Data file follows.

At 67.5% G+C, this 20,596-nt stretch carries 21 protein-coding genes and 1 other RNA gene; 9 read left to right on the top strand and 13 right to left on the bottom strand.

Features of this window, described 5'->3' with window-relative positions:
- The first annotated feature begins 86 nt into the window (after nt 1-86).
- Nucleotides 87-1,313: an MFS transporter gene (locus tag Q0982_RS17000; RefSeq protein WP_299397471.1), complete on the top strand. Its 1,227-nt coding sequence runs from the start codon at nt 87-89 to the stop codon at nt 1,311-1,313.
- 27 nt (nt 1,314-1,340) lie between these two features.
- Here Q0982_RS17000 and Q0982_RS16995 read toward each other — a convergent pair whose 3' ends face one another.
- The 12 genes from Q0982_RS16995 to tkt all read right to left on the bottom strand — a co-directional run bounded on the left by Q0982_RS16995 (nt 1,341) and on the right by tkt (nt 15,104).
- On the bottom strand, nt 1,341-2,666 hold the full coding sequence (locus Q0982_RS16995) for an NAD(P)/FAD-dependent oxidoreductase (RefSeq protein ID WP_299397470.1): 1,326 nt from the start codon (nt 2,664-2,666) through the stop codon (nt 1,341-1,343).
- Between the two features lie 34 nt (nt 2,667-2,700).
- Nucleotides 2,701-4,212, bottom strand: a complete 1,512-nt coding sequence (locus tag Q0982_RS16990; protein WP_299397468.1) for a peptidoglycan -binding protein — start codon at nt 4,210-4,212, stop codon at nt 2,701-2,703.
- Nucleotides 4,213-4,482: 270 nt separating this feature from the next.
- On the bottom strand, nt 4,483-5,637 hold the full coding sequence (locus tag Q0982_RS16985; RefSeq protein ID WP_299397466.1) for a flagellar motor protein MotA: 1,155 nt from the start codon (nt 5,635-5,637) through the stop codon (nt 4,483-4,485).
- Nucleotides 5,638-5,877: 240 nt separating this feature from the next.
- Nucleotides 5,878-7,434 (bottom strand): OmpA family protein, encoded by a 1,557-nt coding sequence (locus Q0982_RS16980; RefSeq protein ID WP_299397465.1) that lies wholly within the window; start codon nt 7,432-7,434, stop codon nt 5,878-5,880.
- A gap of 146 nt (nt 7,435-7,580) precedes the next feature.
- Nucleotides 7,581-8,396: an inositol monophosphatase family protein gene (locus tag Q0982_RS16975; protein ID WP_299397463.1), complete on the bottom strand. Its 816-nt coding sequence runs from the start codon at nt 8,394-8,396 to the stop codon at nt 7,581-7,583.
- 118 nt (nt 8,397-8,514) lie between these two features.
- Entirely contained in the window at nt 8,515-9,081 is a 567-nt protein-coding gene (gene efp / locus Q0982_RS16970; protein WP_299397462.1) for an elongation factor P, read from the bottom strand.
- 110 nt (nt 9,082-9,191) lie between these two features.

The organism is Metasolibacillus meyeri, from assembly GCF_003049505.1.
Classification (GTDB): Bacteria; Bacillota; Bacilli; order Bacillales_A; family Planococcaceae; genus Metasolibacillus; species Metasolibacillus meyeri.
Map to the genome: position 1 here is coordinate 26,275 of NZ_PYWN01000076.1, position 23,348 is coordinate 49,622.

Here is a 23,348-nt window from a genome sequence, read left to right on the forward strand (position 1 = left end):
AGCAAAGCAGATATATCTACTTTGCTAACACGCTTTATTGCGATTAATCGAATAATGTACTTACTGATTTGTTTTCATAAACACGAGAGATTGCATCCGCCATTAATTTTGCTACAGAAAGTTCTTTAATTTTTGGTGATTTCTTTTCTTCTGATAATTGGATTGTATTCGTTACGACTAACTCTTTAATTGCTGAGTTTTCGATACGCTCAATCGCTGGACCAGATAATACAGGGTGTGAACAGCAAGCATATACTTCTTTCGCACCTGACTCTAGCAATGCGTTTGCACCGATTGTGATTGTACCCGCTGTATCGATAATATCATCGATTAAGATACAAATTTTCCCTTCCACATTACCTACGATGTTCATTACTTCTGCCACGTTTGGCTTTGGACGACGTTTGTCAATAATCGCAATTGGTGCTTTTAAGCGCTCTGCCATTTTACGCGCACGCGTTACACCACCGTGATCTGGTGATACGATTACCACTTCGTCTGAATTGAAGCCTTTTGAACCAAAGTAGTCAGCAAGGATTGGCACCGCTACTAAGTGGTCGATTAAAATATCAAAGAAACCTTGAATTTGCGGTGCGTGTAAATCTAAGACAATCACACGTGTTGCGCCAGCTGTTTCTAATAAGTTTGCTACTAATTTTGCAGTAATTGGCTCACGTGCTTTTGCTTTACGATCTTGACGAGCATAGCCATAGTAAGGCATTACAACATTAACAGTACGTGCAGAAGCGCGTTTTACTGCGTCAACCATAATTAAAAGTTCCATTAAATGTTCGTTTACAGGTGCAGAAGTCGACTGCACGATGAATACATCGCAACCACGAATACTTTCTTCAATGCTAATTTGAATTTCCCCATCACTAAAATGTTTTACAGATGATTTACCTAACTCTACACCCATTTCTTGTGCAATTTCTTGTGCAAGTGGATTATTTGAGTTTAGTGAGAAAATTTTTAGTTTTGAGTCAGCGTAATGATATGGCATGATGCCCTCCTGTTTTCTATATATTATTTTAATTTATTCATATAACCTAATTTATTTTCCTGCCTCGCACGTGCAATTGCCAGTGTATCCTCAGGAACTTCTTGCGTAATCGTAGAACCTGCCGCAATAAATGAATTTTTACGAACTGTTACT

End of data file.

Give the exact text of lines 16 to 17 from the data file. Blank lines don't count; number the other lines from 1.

- Nucleotides 7,581-8,396: an inositol monophosphatase family protein gene (locus tag Q0982_RS16975; protein ID WP_299397463.1), complete on the bottom strand. Its 816-nt coding sequence runs from the start codon at nt 8,394-8,396 to the stop codon at nt 7,581-7,583.
- 118 nt (nt 8,397-8,514) lie between these two features.